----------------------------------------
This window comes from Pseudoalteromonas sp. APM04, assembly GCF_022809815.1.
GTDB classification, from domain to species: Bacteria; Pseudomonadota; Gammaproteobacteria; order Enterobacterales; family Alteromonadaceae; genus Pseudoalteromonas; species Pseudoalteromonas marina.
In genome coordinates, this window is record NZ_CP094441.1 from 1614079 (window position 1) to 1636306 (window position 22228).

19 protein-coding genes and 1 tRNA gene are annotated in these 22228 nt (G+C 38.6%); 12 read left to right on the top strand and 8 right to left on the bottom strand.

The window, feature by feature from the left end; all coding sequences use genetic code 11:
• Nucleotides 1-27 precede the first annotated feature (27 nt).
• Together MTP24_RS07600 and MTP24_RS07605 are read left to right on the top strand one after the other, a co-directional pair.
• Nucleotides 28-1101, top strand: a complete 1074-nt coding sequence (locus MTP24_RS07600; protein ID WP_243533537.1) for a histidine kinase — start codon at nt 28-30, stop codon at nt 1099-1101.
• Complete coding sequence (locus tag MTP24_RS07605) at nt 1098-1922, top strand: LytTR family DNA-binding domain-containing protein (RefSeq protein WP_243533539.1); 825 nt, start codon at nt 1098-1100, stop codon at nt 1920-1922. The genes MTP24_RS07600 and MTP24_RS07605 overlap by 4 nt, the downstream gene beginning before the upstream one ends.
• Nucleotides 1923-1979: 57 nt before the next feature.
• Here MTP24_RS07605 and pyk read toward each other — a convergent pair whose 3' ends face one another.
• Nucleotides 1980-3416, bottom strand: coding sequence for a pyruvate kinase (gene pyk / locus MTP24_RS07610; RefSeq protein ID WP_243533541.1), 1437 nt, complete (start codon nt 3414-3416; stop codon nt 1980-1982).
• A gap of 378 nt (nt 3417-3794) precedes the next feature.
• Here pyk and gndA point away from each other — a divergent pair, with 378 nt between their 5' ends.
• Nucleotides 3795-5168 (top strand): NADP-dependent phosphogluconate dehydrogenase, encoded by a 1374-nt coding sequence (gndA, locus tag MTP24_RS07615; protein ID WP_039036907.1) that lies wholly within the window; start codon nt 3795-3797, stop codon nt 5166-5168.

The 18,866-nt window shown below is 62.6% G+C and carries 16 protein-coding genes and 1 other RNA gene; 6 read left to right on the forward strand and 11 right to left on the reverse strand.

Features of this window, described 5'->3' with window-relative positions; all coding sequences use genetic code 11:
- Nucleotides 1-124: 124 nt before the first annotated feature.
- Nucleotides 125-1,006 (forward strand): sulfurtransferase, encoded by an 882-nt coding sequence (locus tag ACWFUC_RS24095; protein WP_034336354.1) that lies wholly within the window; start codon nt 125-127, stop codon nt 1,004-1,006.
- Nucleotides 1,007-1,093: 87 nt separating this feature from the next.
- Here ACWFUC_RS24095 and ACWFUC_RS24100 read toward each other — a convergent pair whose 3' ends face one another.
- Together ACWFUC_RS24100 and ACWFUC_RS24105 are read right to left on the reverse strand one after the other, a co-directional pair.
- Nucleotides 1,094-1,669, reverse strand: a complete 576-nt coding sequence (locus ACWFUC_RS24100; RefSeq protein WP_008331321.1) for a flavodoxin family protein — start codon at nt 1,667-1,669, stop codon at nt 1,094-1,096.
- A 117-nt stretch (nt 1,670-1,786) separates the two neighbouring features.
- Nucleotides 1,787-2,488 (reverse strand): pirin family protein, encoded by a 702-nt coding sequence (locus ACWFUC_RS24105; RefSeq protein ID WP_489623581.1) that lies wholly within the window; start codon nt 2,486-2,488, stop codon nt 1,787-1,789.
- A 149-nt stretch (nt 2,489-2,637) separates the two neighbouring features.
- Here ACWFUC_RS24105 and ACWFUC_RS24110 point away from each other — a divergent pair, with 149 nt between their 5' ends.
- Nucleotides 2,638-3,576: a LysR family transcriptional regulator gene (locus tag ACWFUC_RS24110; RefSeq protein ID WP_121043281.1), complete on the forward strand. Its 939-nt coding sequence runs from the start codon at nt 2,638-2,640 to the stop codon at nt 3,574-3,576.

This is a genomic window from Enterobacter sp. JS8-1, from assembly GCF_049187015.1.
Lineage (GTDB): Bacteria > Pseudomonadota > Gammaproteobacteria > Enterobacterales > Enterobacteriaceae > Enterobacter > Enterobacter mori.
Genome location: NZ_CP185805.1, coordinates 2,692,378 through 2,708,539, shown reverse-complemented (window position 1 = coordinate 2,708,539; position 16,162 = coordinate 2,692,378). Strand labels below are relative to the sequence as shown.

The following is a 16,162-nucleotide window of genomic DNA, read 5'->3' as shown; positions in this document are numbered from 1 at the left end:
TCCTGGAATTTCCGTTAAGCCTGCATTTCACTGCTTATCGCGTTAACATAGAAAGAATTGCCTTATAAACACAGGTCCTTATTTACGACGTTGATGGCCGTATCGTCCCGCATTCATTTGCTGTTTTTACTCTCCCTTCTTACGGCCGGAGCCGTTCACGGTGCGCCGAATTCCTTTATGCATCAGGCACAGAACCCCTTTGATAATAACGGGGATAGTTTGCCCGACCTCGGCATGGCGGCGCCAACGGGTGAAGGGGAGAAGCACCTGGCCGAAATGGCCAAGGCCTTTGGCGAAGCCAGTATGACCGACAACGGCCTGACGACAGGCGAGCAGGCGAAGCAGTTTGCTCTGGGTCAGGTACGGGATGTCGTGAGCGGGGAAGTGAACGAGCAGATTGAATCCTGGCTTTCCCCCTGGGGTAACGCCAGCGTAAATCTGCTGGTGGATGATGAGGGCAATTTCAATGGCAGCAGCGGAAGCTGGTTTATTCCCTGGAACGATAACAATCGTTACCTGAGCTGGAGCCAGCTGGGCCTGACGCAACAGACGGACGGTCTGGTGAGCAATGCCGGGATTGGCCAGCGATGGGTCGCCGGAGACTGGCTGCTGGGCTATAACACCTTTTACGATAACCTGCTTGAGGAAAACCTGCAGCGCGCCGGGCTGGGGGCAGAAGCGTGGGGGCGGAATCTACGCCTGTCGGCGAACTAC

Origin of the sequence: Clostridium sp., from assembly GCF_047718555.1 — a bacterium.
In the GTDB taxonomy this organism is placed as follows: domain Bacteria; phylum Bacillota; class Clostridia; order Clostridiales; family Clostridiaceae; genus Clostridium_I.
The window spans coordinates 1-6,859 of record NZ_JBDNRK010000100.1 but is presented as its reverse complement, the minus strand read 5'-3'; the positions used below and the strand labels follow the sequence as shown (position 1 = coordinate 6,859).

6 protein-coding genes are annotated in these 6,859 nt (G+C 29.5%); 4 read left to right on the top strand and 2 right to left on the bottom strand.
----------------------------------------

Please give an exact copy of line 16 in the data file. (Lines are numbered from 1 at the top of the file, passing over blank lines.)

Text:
The 18,866-nt window shown below is 62.6% G+C and carries 16 protein-coding genes and 1 other RNA gene; 6 read left to right on the forward strand and 11 right to left on the reverse strand.